Lexus LC500 review: GT car refinement fused with a thundering V8

Several weeks ago, Lexus invited me to drive the hybrid-powered LC500h from Munich to Milan. You can read my full review of the Lexus here, but in short, I found it to be an engaging, luxurious car that was comfortable at motorway speeds, yet lively on the twisty roads of the Alps. And when combined with a seriously forward-thinking powertrain and stunning looks, the LC500h is an interesting prospect for those in the GT car market.

Lexus LC500 review: GT car refinement fused with a thundering V8
by Curtis Moldrich

However, I had one niggling problem with the LC500h: the LC500. A day after I drove the hybrid LC500h, I got my hands on the LC500, a different version of the coupe that’s pretty much identical – apart from the huge five-litre V8 engine under its bonnet.

That meant I was able to compare both cars back-to-back on pretty much the same roads and even look at the pros and cons of an old-fashioned V8 compared with the futuristic hybrid. So what did I think? Keep reading for my review of the LC500.

Lexus LC500 review: Design

On the outside at least, the LC500 is identical to the LC500h, which could be a good or a bad thing depending on your taste. Just like the LC500h, I think Lexus’ V8-powered coupe looks fantastic. The LC500 is a blend of bio-mechanical gills, creases and folds, and it looks unlike anything else on the road.


Most cars at this price point are relatively conservative, but the Lexus design team has taken the decision to go big and bold, and that’s a great thing.

Lexus LC500 review: Interior

The LC500 is identical to the LC500h when it comes to in-car tech, so for a full analysis of the technology in the Lexus, read my existing review here. Below I’ll summarise the tech you’ll find in the LC500.

The key thing to note is how different the LC500 is from most other cars in its price bracket. Instead of touchscreens, command dials and complicated menu systems, the LC500 is all machined switches and knobs, designed to tweak the car to your liking.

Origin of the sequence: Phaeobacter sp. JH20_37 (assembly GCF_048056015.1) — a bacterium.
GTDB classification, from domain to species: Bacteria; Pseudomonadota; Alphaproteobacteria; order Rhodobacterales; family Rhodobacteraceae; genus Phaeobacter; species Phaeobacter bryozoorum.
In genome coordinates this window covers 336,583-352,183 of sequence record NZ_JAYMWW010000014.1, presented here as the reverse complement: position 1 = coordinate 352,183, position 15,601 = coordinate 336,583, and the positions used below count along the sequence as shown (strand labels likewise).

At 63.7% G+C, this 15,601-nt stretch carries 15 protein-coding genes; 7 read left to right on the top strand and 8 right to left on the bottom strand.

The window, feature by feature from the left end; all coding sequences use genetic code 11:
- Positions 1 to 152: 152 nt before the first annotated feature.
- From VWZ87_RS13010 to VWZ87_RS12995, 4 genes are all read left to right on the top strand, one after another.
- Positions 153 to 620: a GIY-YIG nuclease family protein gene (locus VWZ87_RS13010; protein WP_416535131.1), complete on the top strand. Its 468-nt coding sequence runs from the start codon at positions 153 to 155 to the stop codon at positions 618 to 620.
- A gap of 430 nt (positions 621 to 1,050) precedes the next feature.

Instead of a regular touchscreen, the LC500 has a hooded 10.3in LCD display and it’s controlled with a touchpad. When I first drove the car in Ibiza, I thought the LC500’s infotainment system was awful, but after spending hours with it in the Alps I soon warmed to it. Once you get used to using a trackpad, it’s actually quite accurate, and the use of haptic feedback also makes it enjoyable to use.


The LC500’s satnav was also impressive, delivering almost all directions promptly, with clear instructions on its display. The Lexus’ cruise control was less good, and although I got it to work eventually, it wasn’t the most intuitive system I’ve encountered.


The V8 Lexus I drove also came with the same Mark Levinson as the LC500h I drove, and it was something of a mixed bag. With the surround sound mode enabled by default, it had less definition and fidelity than you’d expect from a £1,000, 13-speaker, premium sound system. Disable the surround sound, however, and things improve significantly. The treble is sharper, the mid-range more defined and having surround sound off also reveals a very impressive low-end.

Lexus LC500 review: Powertrain

And now the bit you really want to know about. How does the V8 engine in the LC500 compare to the hybrid powertrain in the LC500h?

Before I get to the details, I’d like to say one thing. I’ve been a fan of hybrid cars ever since I experienced a BMW i8, complete with all the whirrs and fake engine noise it brings with it. Hybrids can be fun, and cars such as the Honda NSX, McLaren P1 and the BMW i8 prove it.


The Lexus LC500h achieves almost the same feat. Although the LC500 is a far nicer car to drive than the LC500h, it isn’t that much better. The LC500h is faster from 0-60mph and the low-end torque you get from its hybrid powertrain beats the LC500 off the lights every time.

I wanted to prefer the LC500h, but once you go up the gears, the 461bhp of the LC500’s V8 begins to ease away. Yes, it’s old-fashioned technology, but it sounds just incredible. Driving on some of the best roads – and tunnels – in Europe was an amazing experience in the LC500 and I just didn’t get the same rush in the LC500h.

However, this isn’t a criticism of the LC500h’s hybrid powertrain but a criticism of the gearbox it’s attached to. The LC500h’s “virtual” ten-speed gearbox may be technically brilliant, but it makes changing gear far less involving and gives the hybrid’s 3.5-litre V6 engine an unpleasantly strained engine note.


Despite both cars weighing around two tons, both the LC500h and LC500 handle well when you want to push on. The LC500h’s hybrid system means it weighs a little more, (2,011kg to the LC500’s 1,935kg) and the difference isn’t actually that noticeable.

It’s important to remember that these are both GT cars, designed for driving long distances and interesting roads. The LC isn’t a replacement to the bonkers LFA, so don’t expect to be able to precisely place it on the road like a supercar.

Lexus LC500 review: Verdict

In a way then, the LC500 is the better car, but only by default. Sure, the LC500 has a fantastic engine note, and awesome speed, but it edges out the LC500h version due to the hybrid’s less inspiring gearbox. Both iterations of Lexus’ LC are impressive cars, but with both priced equally at £76,595, I’d choose the non-hybrid every time.

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